"Solely military means will not solve the problem. We need to develop serious social programs for the region," military anaylist Valentyn Badrak said.

The two economically depressed regions, where people make their living at Soviet-era metallurgical plants and coal mines, urgently need special government programs to improve social security, healthcare and education, experts say.

According to experts, people from Lugansk and Donetsk regions require skilled and strong leaders to take care of them.

"Poroshenko will establish a single coordinated system, through which a dialogue will be conducted with all social groups: from businessmen to state employees and activists," said Maxim Rozumny, a political analyst at the National Institute for Strategic Studies.

If Poroshenko fails to agree with people who have influence in the eastern regions and will not grant more power to local communities, it is likely the Donbass citizens will continue seeking affiliation with Russia, which has strong and consolidated leaders, the analysts say.

The Ukrainian president-elect appeared to have realized the importance of a partnership with Russia in solving the crisis in the east, saying re-engaging with Moscow was a key to calming protesters.


The economic turmoil, which reflects the political instability, is another urgent task.

Analysts warned Ukraine's economy, suffering from huge debt and plummeting industrial production, would soon default, resulting in impoverishment for the Ukrainian people.

The self-made businessman, who rose from a poor student to one of the leaders on the Ukrainian Forbes rich list, is widely expected to lift an economy that has been in recession since mid-2012.

"A multimillionaire, who managed to create a legitimate business that is not associated with the use of mineral resources, can not be a bad financier or manager," said Grygory Tripulsky, head of the Kiev-based "YKK De jure" analytical center.

To deal with the possible financial collapse, Poroshenko should implement deep economic and energy sector reforms, enhance the fight against corruption and develop mutually beneficial cooperation with foreign partners, experts said.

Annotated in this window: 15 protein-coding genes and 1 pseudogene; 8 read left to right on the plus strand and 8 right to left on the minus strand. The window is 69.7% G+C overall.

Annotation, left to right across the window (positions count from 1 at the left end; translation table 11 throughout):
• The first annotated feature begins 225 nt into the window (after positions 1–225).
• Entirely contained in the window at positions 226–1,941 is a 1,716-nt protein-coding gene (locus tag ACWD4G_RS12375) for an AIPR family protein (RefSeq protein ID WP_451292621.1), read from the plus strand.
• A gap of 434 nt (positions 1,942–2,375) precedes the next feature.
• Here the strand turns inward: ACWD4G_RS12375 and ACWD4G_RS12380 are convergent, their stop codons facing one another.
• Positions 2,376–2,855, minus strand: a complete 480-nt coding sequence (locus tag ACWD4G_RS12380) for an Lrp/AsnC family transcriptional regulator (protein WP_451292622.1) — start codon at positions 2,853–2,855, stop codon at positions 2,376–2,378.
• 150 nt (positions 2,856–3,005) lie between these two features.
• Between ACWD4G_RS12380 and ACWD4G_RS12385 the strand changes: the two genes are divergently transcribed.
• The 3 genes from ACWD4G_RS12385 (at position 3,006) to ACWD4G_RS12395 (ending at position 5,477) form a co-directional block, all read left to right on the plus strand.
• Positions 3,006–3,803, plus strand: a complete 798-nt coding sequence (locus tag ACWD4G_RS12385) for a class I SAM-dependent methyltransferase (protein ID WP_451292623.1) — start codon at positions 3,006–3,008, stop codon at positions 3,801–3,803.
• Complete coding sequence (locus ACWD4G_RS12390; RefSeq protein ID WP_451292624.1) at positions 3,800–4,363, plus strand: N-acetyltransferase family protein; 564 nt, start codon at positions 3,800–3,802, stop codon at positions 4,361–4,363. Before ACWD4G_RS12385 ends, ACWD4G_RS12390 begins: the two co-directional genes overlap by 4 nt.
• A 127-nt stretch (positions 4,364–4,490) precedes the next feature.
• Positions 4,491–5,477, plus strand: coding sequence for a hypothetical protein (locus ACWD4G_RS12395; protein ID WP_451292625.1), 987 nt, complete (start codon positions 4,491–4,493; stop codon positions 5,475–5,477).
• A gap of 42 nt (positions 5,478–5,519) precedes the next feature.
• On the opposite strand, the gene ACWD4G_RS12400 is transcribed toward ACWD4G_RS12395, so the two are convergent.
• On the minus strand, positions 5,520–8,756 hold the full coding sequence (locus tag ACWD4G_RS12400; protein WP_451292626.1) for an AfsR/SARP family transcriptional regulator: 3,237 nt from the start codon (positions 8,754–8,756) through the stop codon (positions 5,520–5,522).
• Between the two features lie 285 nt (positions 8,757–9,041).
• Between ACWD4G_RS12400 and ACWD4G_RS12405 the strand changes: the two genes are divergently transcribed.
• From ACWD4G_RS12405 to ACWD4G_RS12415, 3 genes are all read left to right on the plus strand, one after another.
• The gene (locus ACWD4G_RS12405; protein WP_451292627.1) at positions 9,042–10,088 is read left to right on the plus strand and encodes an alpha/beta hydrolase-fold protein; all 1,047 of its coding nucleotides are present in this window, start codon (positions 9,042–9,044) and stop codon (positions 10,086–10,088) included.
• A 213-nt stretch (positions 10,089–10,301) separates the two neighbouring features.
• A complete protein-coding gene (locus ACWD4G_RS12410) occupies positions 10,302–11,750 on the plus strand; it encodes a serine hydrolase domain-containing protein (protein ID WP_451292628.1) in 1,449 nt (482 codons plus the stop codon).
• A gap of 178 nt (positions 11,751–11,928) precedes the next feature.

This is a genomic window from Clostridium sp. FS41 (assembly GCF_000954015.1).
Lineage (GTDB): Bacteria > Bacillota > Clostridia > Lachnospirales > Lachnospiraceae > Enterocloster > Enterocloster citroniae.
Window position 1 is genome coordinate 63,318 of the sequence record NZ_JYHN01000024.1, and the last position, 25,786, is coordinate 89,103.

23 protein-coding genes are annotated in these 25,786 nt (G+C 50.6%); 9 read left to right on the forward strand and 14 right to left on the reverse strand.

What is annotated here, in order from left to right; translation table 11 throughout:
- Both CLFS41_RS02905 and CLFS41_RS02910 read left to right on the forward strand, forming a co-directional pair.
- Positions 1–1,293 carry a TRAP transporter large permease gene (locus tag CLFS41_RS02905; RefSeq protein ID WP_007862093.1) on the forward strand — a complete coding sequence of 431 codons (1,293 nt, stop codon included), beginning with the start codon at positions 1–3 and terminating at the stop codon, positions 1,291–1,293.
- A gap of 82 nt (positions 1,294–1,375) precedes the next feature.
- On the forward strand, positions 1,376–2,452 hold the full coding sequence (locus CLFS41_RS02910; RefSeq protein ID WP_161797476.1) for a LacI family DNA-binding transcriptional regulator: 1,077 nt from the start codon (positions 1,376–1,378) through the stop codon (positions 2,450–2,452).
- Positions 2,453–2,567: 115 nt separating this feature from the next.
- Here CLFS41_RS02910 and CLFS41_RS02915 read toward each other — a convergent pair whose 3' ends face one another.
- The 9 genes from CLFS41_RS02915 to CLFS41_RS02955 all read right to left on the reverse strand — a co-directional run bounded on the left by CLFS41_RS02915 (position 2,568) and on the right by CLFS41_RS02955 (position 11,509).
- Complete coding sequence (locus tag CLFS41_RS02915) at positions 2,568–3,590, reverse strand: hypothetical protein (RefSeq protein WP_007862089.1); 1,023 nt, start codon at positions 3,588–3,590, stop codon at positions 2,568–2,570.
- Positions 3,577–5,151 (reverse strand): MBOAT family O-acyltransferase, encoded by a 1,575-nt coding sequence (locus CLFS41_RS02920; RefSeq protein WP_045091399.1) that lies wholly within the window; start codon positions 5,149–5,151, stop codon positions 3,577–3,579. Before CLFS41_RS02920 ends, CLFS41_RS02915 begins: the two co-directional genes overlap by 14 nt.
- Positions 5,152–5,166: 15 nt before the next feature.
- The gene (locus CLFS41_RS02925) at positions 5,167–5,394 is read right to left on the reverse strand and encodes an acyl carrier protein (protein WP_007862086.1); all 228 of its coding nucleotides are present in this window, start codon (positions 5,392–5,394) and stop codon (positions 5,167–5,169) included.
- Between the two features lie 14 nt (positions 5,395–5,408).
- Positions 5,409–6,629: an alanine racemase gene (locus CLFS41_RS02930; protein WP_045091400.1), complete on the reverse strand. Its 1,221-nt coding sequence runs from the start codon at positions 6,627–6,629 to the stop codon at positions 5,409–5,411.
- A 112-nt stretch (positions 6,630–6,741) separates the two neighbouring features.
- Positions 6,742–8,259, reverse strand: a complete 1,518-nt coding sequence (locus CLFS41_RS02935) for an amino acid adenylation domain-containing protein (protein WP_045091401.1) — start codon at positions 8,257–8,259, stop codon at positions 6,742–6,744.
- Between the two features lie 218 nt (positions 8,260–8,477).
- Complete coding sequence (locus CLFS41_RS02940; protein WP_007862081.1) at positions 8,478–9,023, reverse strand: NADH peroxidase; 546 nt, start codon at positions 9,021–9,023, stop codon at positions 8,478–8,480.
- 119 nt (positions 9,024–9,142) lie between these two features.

Ukraine's financial turmoil was caused not only by political reasons, but also by unsustainable economic management, particularly financially unjustified huge energy subsidies.

The country, which charged consumers less than half the cost of importing the gas, spent about 11.2 billion dollars to subsidize households and industrial enterprises, according to local analysts.

It is expected changes to the costly subsidies will differentiate between rich and poor in a bid to boost government funds, without causing discontent among disadvantaged social groups.

The second economic task for the new president is to take the country's underground private business out of the shadows.

To encourage businessmen to pay taxes, the president would choose streamlining the tax system rather than drastically increasing charges, analysts said.

"Poroshenko put the fight against corruption as his priority, because he knows how bureaucrats pressure businesses," political analyst Olexandr Paliy said.

The president-elect has already pledged to create a simplified taxation system for small and medium businesses, with special incentives for the agricultural sector, which Poroshenko views as crucial to the country's economy.

Establishing good relationship with Ukraine's main economic partners is another major task for the new Ukrainian president.

Poroshenko, who is widely seen as an adaptable diplomat, will have to create a system of mutually beneficial cooperation with western and eastern partners, taking into account the interests of Ukrainian people, analysts say.

Poroshenko has reiterated Ukraine's commitment to continuing down the path to integration with the European Union, saying the landmark economic agreement between the two sides will be signed soon.

At the same time, he vowed to improve economic relations with Russia, Ukraine's biggest trading partner within the next three months.

Analysts here agreed the vast challenges could work in Poroshenko's favor if he can successfully deal with them. But, if he fails, he may disappear from the Ukrainian political arena and return to business after his five-year term ends.